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Coupeville angler dies after landing ‘the fish of my dreams’

Coupeville resident Joe Biller hoists up the 28-pound salmon caught by Dan Dodds, also of Coupeville. Dodds died shortly after catching the fish. - Justin Burnett
Coupeville resident Joe Biller hoists up the 28-pound salmon caught by Dan Dodds, also of Coupeville. Dodds died shortly after catching the fish.
— image credit: Justin Burnett

A Coupeville man died Thursday morning shortly after catching what he told bystanders was the fish of his dreams.

Dan Dodds, 62, was transported to Whidbey General Hospital at about 8:10 a.m. after suffering what witnesses said appeared to be a heart attack. He was pronounced dead shortly after his arrival at 8:58 a.m.

Dodds, who worked at the Coupeville Liquor Store, was fishing off the beach at Keystone Spit between the Coupeville ferry landing and Island County Driftwood Park early Thursday morning.

Coupeville resident Jim Steinkirchner, 84, was fishing nearby. He said no one had been catching anything when Dodds suddenly got a strike on his pole. The ensuing battle ranged all over, with Dodds at times fighting the monster while waist-deep in the water.

“He fought it for 15 or 20 minutes, up and down the beach,” Steinkirchner said.

Chris Loder, also of Coupeville, was nearby as well and helped Dodds eventually land the fish. It later weighted in as a 28-pound king salmon. Loder said the man was smiling ear-to-ear with satisfaction.

“He told me, ‘That’s the fish of my dreams,’” Loder said.

Most fishermen that day were hoping to catch a pink salmon which are plentiful now but weigh only a few pounds.

Watching the entire spectacle was Coupeville resident Joe Biller, a recently retired training officer for North Whidbey Fire and Rescue and a longtime fire chief of Central Whidbey Fire and Rescue.

After the battle, Biller said he saw Dodds sit down on his stool and noticed that he was having trouble breathing. When he looked again, Dodds had fallen forward and was face down in the water.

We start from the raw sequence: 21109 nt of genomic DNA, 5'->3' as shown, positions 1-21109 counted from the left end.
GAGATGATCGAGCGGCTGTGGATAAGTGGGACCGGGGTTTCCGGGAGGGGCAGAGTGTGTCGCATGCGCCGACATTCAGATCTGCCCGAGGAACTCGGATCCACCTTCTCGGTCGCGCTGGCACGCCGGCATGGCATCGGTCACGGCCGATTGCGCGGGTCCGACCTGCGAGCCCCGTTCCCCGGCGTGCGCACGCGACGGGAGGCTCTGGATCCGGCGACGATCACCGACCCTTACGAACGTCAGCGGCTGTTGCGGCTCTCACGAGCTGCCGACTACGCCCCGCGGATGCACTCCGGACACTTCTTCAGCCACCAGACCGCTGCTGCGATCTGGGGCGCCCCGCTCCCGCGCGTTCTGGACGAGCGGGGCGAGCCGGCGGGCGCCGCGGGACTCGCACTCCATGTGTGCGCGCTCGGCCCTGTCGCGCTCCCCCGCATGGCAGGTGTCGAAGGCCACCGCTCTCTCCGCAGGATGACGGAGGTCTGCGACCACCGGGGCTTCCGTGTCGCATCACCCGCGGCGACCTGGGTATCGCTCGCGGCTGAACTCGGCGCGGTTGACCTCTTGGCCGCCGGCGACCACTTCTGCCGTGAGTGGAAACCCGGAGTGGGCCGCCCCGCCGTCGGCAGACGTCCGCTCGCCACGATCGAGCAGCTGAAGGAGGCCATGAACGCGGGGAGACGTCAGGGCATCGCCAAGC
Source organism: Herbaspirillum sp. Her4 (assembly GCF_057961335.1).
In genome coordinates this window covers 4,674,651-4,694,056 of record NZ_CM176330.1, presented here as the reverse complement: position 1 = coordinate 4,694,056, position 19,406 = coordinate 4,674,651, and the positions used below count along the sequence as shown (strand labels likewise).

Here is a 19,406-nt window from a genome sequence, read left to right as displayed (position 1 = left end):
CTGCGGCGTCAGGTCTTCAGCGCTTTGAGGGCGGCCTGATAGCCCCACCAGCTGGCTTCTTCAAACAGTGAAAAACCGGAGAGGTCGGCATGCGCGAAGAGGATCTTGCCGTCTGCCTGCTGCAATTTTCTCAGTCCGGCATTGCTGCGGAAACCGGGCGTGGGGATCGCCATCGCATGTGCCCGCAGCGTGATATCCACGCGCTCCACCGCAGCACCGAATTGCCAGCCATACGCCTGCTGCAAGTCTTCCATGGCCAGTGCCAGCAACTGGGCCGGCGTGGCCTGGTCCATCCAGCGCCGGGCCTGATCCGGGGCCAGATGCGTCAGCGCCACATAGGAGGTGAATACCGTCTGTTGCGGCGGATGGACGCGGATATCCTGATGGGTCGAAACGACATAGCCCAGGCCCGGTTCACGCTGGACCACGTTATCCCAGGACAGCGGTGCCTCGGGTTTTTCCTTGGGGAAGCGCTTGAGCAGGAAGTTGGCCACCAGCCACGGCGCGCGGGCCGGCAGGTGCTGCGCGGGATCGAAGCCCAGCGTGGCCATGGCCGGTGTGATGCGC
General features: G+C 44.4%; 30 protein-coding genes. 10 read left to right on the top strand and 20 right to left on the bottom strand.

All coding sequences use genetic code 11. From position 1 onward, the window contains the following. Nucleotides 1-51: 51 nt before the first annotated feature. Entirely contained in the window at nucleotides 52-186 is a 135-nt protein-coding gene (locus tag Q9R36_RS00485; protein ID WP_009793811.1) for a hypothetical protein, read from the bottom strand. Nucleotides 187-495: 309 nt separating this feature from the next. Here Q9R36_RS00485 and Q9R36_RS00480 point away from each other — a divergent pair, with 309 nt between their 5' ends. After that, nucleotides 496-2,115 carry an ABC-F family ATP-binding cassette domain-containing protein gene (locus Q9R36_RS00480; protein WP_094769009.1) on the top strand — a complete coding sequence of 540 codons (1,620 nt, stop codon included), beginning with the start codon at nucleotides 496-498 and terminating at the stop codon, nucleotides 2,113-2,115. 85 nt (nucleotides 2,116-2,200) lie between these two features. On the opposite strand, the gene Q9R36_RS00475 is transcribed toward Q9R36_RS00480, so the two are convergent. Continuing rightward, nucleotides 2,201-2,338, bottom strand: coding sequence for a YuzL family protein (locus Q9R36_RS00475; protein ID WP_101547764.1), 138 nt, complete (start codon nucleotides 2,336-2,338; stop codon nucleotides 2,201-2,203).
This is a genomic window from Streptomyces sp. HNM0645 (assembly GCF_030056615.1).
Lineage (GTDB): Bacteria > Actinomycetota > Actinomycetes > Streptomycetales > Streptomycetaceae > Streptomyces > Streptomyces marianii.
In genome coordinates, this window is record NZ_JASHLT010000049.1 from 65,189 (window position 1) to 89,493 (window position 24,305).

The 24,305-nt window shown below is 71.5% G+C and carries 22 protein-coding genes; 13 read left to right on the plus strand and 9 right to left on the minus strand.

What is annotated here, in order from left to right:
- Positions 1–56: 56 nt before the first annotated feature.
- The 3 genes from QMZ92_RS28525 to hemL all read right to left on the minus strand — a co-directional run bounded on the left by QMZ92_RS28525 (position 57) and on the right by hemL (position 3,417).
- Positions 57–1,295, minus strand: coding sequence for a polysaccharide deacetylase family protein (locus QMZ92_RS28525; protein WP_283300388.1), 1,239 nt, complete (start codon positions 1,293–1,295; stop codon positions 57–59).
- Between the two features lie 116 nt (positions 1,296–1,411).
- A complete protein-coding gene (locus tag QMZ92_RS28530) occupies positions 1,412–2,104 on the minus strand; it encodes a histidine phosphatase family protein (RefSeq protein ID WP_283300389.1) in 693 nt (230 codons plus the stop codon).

Biller, Loder and her friend, Laura Moritz, rushed over and pulled Dodds out of the water. He was not breathing. They began CPR, taking turns with chest compressions, until paramedics arrived about 10 minutes later. Steinkirchner also assisted.

Their efforts were made more difficult by an incoming tide.

“We had to reposition him about three times,” Biller said.

Once emergency responders from Central Whidbey Fire and Rescue arrived, they took over and continued CPR for another 30 minutes before Dodds was transported by ambulance to the hospital.

Ron Bodamer, a Coupeville resident, was one of Dodds’ best friends. He described him as the most generous person he’d ever met, a man who was always willing to help out without ever asking for anything in return beside friendship.

“He didn’t have a lot of friends, but the ones he had were a big part of his life,” Bodamer said.

Dodds was an avid golfer and hunter but his true love was fishing. According to Bodamer, he had been fishing nearly everyday this season but that this was the first fish he’d caught. The two had been planning a fishing trip this weekend.

“It’s kinda fitting that he died doing what he loved best,” Bodamer said.

Dodds moved to Whidbey Island in 2000 after retiring from a career with TGI Fridays as the company’s west coast regional manager for maintenance and construction, according to Bodamer. He was a contractor by trade, he said.

Pam Smith, owner of the Coupeville Liquor Store, said Dodds worked for her for more than two years. She said the man was never late to work, and described him as “as honest and dependable as they come.”

“Besides just being a good employee, he was a friend and will be sorely missed,” Smith said.

While an official cause of death has not been determined, Biller said Dodds appeared to have had a heart attack. While his quick action was the result of decades of training, he credited the other citizens who helped with being true Good Samaritans.

Instead of just standing there, they jumped right in to help another person and their actions gave Dodds a fighting chance, he said. The prolonged CPR efforts were due to light heart palpitations, which were likely the result of their early efforts, he said.

At the time, it was unknown whether Dodds would pull through so Biller took the fish home for safekeeping. Dodds is not believed to have any family on Whidbey Island but a friend later came by and claimed the fish.

Biller said Dodds’ death was both untimely and tragic. However, as a fisherman, he can appreciate the circumstances of his death. The sunrise was unusually striking that morning,  Dodds was doing what he loved, and he died catching one of the biggest fish of his life.

“If I have to go, I’d like to go in that manner,” Biller said.

 

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